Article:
by Gary Wong and Ian Scott
The Water Corporation is one of Australia’s largest water service providers with more than AU$10.9 billion invested in water services infrastructure. The Corporation provides water and wastewater services to the burgeoning city of Perth, as well as hundreds of towns and communities spread across the state of Western Australia, an area of over 2.5 million square kilometers. The Water Corporation also provides drainage and irrigation services to thousands of households, businesses and farms across the state.
Water Corporation’s core business is to ensure safe and reliable water and wastewater services. The utility is committed to implementing innovative solutions that will protect the community’s water supplies both now and in the future. This includes an information strategy with two main areas of focus: information analysis, and predictive information and capability planning.
Although the utility has a large number of data-rich applications and information systems, the organization has previously been restricted by two factors: limited integration and lack of analytical capability. Its ability to collect and leverage real-time data to make decisions was limited.
Drill down analysis graphic showing details on KPI trigger events.
To address its business challenges of combining and analyzing information from disparate systems, Water Corporation turned to the OSIsoft PI System, an enterprise data historian that turns raw process control data into actionable, consistent information.
The PI System is primarily used to gather and organize data from high frequency data sources (SCADA, logger boxes, etc.). It is used by people at different levels in the organization, from service delivery managers to planners. Although SCADA is the primary mechanism for the operators, the system is used for the rest of the organization, providing access to the most valuable sources of data.
With the use of the system, the Water Corporation is currently applying its information strategy in two separate projects: desalination monitoring at the Cockburn Sound plant facility; and Wastewater KPI Management.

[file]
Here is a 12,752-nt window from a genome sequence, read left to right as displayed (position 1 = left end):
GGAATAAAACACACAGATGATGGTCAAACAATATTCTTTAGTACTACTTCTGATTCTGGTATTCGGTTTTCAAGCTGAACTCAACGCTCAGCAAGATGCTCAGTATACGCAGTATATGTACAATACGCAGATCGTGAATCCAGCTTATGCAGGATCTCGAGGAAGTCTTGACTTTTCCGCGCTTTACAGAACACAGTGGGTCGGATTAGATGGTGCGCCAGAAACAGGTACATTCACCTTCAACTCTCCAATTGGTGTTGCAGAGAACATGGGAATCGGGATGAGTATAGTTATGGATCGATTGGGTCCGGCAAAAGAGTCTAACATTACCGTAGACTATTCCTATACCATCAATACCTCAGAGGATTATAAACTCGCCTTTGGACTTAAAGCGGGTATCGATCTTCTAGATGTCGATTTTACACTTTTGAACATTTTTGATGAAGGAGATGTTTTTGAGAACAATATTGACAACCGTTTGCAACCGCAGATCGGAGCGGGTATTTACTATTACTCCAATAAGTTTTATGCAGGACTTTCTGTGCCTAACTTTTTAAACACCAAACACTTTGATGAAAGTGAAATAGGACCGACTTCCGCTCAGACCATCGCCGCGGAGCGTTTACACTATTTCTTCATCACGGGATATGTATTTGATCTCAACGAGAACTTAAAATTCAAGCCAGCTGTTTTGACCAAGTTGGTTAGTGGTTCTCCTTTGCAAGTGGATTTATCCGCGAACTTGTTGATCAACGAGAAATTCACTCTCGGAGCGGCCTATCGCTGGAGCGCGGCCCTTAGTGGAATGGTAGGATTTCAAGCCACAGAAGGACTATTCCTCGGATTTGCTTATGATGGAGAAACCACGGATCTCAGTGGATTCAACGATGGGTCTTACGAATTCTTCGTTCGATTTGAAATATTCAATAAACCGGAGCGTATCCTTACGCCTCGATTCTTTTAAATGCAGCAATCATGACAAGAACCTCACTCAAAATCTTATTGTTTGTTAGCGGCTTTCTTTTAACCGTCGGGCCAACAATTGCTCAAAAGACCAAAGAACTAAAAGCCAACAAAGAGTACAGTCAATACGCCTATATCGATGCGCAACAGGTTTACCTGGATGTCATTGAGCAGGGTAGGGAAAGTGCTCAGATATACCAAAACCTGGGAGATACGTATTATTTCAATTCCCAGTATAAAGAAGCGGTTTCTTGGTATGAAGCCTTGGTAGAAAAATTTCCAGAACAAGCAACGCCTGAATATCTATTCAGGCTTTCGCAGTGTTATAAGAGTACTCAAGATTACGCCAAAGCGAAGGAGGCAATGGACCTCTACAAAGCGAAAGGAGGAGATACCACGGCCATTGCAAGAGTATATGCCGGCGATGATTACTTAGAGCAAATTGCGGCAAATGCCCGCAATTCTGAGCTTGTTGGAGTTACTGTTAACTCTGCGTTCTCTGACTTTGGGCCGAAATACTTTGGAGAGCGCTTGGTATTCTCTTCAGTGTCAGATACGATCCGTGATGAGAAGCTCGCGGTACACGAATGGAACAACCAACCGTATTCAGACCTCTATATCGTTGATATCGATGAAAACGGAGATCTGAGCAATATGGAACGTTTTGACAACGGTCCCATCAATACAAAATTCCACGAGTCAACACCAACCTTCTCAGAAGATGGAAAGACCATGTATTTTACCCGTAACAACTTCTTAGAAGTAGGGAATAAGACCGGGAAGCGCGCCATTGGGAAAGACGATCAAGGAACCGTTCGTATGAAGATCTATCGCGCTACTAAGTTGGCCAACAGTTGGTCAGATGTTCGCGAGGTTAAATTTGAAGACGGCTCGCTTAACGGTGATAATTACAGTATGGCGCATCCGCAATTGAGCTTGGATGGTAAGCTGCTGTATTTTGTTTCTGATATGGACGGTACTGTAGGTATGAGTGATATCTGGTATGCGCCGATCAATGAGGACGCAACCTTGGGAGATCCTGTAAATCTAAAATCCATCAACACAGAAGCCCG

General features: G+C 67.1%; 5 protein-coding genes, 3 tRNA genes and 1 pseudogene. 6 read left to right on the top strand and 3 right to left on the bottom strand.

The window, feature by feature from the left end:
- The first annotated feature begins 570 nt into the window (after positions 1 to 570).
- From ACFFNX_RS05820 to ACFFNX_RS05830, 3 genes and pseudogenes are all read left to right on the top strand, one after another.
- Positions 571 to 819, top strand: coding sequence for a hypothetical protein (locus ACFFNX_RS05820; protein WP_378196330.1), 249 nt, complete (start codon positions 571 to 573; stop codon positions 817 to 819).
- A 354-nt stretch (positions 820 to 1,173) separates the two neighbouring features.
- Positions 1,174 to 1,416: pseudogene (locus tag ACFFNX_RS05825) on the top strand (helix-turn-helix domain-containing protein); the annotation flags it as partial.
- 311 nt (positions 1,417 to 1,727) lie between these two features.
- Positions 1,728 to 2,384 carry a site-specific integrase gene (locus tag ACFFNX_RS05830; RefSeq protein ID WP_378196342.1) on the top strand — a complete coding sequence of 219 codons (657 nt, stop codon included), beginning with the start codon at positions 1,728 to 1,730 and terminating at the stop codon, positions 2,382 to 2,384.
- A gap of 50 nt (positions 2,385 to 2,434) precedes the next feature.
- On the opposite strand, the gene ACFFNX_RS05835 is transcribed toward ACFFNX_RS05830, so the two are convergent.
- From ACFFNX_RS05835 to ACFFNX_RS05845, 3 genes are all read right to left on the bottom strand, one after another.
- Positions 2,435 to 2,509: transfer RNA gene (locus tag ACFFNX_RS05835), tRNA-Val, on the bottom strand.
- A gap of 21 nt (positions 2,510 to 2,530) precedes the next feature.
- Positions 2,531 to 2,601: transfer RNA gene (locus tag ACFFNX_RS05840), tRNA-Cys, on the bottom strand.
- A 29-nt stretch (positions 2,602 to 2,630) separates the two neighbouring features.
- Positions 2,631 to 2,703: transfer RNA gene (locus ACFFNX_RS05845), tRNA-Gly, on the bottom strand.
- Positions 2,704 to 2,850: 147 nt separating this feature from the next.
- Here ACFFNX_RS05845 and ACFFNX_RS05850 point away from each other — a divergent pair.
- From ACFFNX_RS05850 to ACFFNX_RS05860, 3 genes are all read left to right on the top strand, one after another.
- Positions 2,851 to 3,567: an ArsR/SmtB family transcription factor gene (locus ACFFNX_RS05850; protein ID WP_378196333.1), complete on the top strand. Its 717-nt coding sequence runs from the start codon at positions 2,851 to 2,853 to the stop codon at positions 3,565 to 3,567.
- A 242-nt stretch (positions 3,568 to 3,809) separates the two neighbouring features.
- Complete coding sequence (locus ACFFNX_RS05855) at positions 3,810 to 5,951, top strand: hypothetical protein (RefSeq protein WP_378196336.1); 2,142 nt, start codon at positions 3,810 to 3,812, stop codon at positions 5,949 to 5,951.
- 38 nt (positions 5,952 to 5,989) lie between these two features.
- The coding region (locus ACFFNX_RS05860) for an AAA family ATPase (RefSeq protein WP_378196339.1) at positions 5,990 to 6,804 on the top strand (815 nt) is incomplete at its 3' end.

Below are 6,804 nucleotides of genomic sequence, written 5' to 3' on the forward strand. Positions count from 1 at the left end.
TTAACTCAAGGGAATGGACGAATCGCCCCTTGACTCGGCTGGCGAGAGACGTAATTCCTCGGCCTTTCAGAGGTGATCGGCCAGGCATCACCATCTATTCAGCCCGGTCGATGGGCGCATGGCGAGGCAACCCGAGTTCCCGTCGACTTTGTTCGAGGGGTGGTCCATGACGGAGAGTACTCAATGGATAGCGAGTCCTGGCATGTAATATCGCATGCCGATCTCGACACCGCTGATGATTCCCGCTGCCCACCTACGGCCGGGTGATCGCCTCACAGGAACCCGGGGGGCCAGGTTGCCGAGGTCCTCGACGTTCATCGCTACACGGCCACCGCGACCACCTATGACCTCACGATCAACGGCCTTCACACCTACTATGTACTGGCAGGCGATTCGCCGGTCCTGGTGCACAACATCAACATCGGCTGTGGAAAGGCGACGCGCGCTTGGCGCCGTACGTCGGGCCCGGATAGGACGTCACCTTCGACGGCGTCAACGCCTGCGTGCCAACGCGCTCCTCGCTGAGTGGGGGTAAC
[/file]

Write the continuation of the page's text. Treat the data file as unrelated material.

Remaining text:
Australia’s first, large-scale seawater desalination plant at Kwinana provides Western Australia with an abundant source of drinking water that is completely independent of rainfall. Owned by the Water Corporation and operated by Dégremont until 2031, it is the largest reverse osmosis desalination plant in the southern and eastern hemispheres.
It began delivering drinking water into Perth’s Integrated Water Supply System on November 18, 2006, and is now fully operational. Perth’s largest single source of water, the plant produces an average of 130 million liters of desalinated water per day.
As a requirement for the license issued by Australia’s Department of Environment and Conservation, the Water Corporation must conduct extensive testing across Cockburn Sound to monitor water quality and the potential environmental impacts from dissolved oxygen levels. The PI System was adopted because it enabled the Water Corporation to collect data models from disparate information sources into a single repository. These data sources include weather model information sourced from the Bureau of Meteorology, real-time site environmental measurements of dissolved oxygen levels at three monitoring stations, and desalination plant operations data.